[0014] FIG. 4 is a block diagram of yet another embodiment of an apparatus on which the method of the present invention may be practiced; and

[0015] FIG. 5 is a block diagram depicting variant embodiment details of an apparatus on which the method of the present invention may be practiced.

DETAILED DESCRIPTION OF THE INVENTION

[0016] The following detailed description is of the best currently contemplated modes of carrying out the invention. The description is not to be taken in a limiting sense, but is made merely for the purpose of illustrating the general principles of the invention, since the scope of the invention is best defined by the appended claims.

[0017] The present invention generally provides a system for purifying bleed air from a combustion engine, the system operating at a relatively low temperature that enhances its suitability for placement proximate to other components, and that eliminates SIC events to enhance the usability by humans of the purified air. An embodiment of the system is for use in purifying the bleed air from auxiliary power units (APUs) employed aboard aircraft, but those skilled in the art will appreciate that the present invention may be useful with any engine producing a stream of bleed air and a hotter stream of exhaust. Aircraft APU systems must not excessively heat adjoining portions of the aircraft, lest those adjoining portions be impaired or damaged by excessive heat, and lest safety regulations be violated. Purified bleed air that may find its way into the aircraft's air conditioning system must not be so hot as to exceed the cooling capacity of the system or temperature limits of the construction material. Purified bleed air that may find its way into the aircraft's interior must not be so hot as to be uncomfortable or unsafe to passengers and crew. The benefit is that additional heat exchange is not required, saving weight, size, and pressure drop.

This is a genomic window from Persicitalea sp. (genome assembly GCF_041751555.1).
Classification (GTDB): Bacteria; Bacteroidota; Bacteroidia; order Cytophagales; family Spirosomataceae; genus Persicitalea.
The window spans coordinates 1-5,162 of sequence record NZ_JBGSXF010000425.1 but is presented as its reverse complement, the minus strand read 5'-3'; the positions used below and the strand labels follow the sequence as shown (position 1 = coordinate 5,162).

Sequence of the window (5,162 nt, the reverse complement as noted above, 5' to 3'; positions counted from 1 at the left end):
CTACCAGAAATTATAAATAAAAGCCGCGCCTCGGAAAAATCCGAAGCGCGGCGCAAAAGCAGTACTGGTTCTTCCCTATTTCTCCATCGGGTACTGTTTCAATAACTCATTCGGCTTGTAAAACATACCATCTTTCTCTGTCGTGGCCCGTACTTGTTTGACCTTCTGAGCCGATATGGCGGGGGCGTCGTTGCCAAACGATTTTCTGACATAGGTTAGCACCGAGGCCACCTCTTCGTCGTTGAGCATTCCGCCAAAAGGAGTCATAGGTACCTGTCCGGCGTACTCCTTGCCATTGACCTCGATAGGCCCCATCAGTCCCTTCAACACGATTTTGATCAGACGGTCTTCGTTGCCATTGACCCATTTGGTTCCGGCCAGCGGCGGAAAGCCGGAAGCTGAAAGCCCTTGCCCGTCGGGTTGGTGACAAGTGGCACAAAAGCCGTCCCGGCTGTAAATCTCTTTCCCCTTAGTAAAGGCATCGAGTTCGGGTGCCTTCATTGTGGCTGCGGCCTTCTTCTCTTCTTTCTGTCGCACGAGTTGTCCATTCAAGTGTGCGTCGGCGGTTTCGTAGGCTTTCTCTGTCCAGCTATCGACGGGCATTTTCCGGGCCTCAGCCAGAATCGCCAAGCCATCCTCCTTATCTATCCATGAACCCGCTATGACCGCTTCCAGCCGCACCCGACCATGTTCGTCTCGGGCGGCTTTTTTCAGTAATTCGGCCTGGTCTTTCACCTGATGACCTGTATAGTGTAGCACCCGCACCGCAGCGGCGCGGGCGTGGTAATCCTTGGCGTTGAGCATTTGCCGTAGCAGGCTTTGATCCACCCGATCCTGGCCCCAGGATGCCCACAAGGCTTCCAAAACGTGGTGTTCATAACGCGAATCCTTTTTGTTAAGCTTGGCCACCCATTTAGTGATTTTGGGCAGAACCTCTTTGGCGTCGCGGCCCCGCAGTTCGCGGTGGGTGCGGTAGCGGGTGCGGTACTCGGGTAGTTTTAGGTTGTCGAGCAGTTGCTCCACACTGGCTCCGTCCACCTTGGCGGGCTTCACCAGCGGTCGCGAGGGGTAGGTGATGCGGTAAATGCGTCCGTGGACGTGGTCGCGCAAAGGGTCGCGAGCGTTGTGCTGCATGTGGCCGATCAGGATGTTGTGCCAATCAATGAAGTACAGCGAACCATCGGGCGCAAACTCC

[0018] The system may employ a catalyst employing a noble metal in order to be effective at a temperature lower than systems of the prior art, temperatures in the range of 220-450° F. As a result, the system of the present invention does not require a combustor for heating the bleed air, but is able to obtain sufficient heat for its operation by heat-exchanging with the exhaust gas flow from the same APU from which the bleed air emanates.

[0019] Typically, noble metals including platinum, palladium, rhodium, silver, gold, iridium, may be supported on a high-surface area washcoat that has good adhesion to the substrate. The washcoat is typically a metal oxide such as alumina, titania, silica, zirconia, or other transition metal oxides or mixtures of these. The washcoat and catalyst have good adhesion such that there is no flaking, peeling, or loss of material in the operating environment of aircraft, including high vibrations. The adhesion may be ensured by proper formulation of the washcoat, as well as treatment of the substrate. The washcoat is applied as a slurry of the metal oxide, a binder, and solvent, as discussed in a related U.S. patent application, Ser. No. 101,140, filed Sep. 18, 1998, and which is incorporated herein by reference.